The topic of guardianship can be a difficult one for some families; however, it is an important one to address. Arranging for an adult guardianship through the services of a lawyer is made easier if the family understands the different meanings of guardianship and at what point someone is in need of having a guardian appointed.
What Is Guardianship?
Guardianship usually involves the court appointing an administrator or caretaker to oversee and care for an adult who is incapable of caring for themselves for many different reasons. Although most often thought of with an elderly person who is facing difficult health issues as part of aging, guardianship can involve adults of any age as well as children not yet of legal age who are unable to care for themselves. Health issues can vary from disabling health issues to incapacitating mental problems. In any case, it involves a person who is deemed unable to make proper decisions regarding themselves and often their estate.
There are two kinds of guardianship:
- Guardian of the Person – A guardian of the person (known as a ward) is appointed by the court to assist the incapacitated person by overseeing their health and well-being if it as been determined that they are unable to do so themselves.
- Guardian of the Estate – A guardian of the estate is someone appointed by the court to take care of a ward’s personal estate, if they are found to be incapable of making proper decisions for themselves.
In Texas, someone may be both the guardian of a ward and his or her estate. It is also sometimes possible for two different people to be appointed as guardians, one of the ward and the other of the ward’s estate.
When Guardianship Becomes Necessary
Making the decision that a loved one is in need of a guardian is a serious and highly emotional choice to have to make. When family members believe a guardianship may be necessary for a family member, the person involved may very well disagree with them or even become angry at the suggestion. Many people do not recognize that they are losing their ability to either care for themselves or make wise decisions about their estate. The idea of a guardianship can feel threatening, even though a guardianship is designed to protect them. Because of this, the process of assigning guardianship is actually quite complicated, a process that involves working with an experienced attorney to obtain a court order.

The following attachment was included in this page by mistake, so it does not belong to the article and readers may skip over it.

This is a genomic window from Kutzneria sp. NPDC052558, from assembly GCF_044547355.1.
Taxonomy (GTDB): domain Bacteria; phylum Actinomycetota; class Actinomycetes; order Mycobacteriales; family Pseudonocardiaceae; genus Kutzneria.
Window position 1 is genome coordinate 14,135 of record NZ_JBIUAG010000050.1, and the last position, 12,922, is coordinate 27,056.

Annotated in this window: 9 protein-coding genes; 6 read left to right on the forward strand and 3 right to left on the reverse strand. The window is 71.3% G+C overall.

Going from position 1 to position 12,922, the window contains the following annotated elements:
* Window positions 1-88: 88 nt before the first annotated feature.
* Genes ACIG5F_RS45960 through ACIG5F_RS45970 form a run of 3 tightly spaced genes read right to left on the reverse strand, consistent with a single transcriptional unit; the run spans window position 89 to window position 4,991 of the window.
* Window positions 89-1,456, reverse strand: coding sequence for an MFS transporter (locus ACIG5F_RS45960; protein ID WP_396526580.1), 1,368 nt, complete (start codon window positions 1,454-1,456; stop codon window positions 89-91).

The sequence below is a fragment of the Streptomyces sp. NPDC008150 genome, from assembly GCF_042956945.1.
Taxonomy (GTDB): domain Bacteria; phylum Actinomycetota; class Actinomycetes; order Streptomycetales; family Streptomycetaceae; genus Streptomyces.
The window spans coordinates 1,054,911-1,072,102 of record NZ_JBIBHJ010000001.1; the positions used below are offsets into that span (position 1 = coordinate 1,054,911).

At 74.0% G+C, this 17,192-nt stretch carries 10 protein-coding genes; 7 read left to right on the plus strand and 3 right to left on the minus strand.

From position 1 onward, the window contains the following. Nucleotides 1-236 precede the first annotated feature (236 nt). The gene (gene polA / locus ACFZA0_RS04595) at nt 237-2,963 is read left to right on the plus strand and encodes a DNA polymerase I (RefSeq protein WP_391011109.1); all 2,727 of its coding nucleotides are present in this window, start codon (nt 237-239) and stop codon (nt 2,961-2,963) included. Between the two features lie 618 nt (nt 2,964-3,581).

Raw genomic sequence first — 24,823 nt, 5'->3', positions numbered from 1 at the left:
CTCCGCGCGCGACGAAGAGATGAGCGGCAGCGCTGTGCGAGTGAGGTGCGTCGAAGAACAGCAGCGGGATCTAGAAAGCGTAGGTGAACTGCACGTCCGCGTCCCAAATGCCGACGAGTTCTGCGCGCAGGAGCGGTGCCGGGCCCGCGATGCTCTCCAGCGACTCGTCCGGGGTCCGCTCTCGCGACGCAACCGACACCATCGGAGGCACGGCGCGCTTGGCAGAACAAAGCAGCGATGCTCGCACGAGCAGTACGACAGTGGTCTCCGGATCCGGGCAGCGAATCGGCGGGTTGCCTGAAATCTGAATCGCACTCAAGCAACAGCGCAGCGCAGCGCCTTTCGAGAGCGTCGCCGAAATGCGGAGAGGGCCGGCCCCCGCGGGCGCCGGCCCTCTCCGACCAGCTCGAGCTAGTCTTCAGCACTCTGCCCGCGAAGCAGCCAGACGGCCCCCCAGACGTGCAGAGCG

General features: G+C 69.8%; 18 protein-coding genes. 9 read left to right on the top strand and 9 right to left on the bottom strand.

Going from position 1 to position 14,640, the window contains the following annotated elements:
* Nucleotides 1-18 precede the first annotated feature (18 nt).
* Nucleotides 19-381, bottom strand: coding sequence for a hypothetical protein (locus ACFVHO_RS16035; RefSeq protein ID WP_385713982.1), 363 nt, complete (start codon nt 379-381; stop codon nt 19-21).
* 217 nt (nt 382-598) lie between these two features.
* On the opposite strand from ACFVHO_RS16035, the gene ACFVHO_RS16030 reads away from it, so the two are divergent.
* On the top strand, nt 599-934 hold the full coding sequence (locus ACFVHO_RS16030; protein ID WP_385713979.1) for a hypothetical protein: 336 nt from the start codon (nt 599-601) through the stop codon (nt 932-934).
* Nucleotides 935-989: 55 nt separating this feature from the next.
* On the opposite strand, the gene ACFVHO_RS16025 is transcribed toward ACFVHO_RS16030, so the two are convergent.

The Process of Assigning Guardianship
In order for person to be appointed as a guardian for a family member, they must first ask a lawyer to assist them with filing a legal action against the person in need of guardianship. Once this action is filed, the court requires various medical and mental examinations of the person in question to determine their health and mental capacity. There are other tests performed to determine whether or not a guardianship is actually warranted.
The person requesting the appointment as a guardian must be able to carry out a variety of legal responsibilities in order to be appointed, including the filing of annual accounting reports and the fulfillment of other legal duties.
Guardianship is a very sensitive, yet at times a very necessary consideration that many families in Texas may face. For the best advice about guardianship and help deciding if a person you love needs a guardian, it is important to speak to a lawyer who is knowledgeable about this process. An attorney experienced in guardianship handling can help families make this important decision and guide them through the legal process.
Garza & Elizondo, LLP
680 East St. Charles St, Suite 600
Brownsville TX 78520
1393 East Alton Gloor Blvd, Suite 12
Brownsville TX 78526
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